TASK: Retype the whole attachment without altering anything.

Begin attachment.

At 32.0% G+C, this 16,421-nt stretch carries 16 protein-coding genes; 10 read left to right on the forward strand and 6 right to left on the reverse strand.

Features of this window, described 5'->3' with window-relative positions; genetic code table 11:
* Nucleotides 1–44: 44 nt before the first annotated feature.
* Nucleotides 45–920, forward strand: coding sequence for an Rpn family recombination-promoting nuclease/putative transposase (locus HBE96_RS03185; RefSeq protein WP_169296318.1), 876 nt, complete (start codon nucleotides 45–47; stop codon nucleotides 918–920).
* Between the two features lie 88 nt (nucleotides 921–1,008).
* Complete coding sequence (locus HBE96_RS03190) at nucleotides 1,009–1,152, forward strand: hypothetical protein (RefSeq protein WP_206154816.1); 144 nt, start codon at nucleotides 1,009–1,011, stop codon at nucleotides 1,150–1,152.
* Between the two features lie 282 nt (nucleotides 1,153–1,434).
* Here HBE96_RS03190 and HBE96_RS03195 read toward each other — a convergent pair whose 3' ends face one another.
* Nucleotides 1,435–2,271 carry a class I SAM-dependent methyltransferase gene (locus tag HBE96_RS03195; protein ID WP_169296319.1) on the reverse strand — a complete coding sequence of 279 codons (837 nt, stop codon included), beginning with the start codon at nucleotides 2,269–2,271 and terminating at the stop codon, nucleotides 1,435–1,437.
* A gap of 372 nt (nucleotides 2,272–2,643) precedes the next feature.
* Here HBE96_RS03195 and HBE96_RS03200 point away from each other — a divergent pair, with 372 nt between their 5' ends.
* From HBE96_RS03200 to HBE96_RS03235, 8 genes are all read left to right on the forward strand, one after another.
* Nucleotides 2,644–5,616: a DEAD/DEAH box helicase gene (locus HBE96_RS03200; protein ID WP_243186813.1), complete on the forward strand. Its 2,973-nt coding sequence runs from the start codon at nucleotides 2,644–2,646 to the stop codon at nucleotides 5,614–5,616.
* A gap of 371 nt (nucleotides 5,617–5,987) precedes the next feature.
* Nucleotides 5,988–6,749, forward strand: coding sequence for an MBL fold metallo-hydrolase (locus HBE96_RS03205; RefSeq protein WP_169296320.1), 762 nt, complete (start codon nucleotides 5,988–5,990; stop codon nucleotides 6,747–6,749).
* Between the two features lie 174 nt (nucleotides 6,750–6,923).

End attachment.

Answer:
At 32.0% G+C, this 16,421-nt stretch carries 16 protein-coding genes; 10 read left to right on the forward strand and 6 right to left on the reverse strand.

Features of this window, described 5'->3' with window-relative positions; genetic code table 11:
* Nucleotides 1–44: 44 nt before the first annotated feature.
* Nucleotides 45–920, forward strand: coding sequence for an Rpn family recombination-promoting nuclease/putative transposase (locus HBE96_RS03185; RefSeq protein WP_169296318.1), 876 nt, complete (start codon nucleotides 45–47; stop codon nucleotides 918–920).
* Between the two features lie 88 nt (nucleotides 921–1,008).
* Complete coding sequence (locus HBE96_RS03190) at nucleotides 1,009–1,152, forward strand: hypothetical protein (RefSeq protein WP_206154816.1); 144 nt, start codon at nucleotides 1,009–1,011, stop codon at nucleotides 1,150–1,152.
* Between the two features lie 282 nt (nucleotides 1,153–1,434).
* Here HBE96_RS03190 and HBE96_RS03195 read toward each other — a convergent pair whose 3' ends face one another.
* Nucleotides 1,435–2,271 carry a class I SAM-dependent methyltransferase gene (locus tag HBE96_RS03195; protein ID WP_169296319.1) on the reverse strand — a complete coding sequence of 279 codons (837 nt, stop codon included), beginning with the start codon at nucleotides 2,269–2,271 and terminating at the stop codon, nucleotides 1,435–1,437.
* A gap of 372 nt (nucleotides 2,272–2,643) precedes the next feature.
* Here HBE96_RS03195 and HBE96_RS03200 point away from each other — a divergent pair, with 372 nt between their 5' ends.
* From HBE96_RS03200 to HBE96_RS03235, 8 genes are all read left to right on the forward strand, one after another.
* Nucleotides 2,644–5,616: a DEAD/DEAH box helicase gene (locus HBE96_RS03200; protein ID WP_243186813.1), complete on the forward strand. Its 2,973-nt coding sequence runs from the start codon at nucleotides 2,644–2,646 to the stop codon at nucleotides 5,614–5,616.
* A gap of 371 nt (nucleotides 5,617–5,987) precedes the next feature.
* Nucleotides 5,988–6,749, forward strand: coding sequence for an MBL fold metallo-hydrolase (locus HBE96_RS03205; RefSeq protein WP_169296320.1), 762 nt, complete (start codon nucleotides 5,988–5,990; stop codon nucleotides 6,747–6,749).
* Between the two features lie 174 nt (nucleotides 6,750–6,923).